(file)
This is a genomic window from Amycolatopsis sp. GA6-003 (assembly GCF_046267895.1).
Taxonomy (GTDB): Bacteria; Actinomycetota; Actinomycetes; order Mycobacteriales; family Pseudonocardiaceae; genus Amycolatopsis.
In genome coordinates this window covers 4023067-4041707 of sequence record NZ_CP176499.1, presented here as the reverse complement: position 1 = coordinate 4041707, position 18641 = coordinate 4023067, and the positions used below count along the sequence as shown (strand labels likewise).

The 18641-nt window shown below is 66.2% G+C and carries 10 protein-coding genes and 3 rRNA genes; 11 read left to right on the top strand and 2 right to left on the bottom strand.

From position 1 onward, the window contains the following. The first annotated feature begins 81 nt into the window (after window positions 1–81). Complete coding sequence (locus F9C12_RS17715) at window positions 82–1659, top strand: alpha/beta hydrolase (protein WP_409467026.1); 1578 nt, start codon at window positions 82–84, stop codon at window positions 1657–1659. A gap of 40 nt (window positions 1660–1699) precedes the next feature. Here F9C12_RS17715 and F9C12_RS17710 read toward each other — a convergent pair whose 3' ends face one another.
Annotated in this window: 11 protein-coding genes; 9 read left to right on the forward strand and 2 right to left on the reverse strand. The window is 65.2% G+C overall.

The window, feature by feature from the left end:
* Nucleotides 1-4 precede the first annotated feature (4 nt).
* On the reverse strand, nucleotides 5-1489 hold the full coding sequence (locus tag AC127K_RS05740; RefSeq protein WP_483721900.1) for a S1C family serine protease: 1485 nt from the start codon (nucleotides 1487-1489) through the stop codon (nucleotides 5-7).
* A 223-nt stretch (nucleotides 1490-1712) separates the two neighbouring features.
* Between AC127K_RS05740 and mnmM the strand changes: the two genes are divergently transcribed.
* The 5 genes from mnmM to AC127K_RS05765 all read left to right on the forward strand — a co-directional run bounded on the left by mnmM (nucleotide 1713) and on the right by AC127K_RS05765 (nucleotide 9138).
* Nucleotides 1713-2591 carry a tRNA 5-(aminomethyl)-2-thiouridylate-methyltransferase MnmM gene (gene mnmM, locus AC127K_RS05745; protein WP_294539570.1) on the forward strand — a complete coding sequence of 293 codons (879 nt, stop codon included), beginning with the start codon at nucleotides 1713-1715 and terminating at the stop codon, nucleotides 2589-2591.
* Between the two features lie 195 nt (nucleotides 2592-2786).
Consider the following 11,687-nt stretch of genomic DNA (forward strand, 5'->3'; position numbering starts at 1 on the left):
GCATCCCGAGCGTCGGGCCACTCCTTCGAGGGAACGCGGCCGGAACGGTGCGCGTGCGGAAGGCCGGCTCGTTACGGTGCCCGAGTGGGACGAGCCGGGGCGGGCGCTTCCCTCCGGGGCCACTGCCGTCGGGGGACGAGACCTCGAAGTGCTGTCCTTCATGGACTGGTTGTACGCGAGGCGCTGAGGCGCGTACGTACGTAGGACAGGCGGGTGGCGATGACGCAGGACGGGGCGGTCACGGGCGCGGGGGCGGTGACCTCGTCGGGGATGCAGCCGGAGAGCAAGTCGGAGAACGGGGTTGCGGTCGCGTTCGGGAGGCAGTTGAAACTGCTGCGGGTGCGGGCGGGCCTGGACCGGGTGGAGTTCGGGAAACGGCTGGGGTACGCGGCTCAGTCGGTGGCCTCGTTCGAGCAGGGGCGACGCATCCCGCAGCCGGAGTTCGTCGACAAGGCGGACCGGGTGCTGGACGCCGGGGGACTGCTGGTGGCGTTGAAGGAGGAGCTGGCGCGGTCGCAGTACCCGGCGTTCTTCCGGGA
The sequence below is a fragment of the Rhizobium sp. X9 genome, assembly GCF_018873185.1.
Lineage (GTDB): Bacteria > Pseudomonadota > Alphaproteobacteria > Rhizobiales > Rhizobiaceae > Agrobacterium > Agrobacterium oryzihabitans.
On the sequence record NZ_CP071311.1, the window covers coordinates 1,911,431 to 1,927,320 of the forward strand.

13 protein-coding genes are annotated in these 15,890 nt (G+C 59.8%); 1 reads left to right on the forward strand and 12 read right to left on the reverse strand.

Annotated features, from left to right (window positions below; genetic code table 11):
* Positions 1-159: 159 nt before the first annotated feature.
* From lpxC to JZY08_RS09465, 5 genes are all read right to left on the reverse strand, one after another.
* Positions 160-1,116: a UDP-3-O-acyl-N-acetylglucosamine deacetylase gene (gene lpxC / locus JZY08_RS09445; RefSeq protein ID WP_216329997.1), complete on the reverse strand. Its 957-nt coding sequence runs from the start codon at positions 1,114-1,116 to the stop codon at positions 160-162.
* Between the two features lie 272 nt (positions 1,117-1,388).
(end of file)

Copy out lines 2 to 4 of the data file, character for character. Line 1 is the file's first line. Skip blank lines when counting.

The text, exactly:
Taxonomy (GTDB): Bacteria; Actinomycetota; Actinomycetes; order Mycobacteriales; family Pseudonocardiaceae; genus Amycolatopsis.
In genome coordinates this window covers 4023067-4041707 of sequence record NZ_CP176499.1, presented here as the reverse complement: position 1 = coordinate 4041707, position 18641 = coordinate 4023067, and the positions used below count along the sequence as shown (strand labels likewise).

The 18641-nt window shown below is 66.2% G+C and carries 10 protein-coding genes and 3 rRNA genes; 11 read left to right on the top strand and 2 right to left on the bottom strand.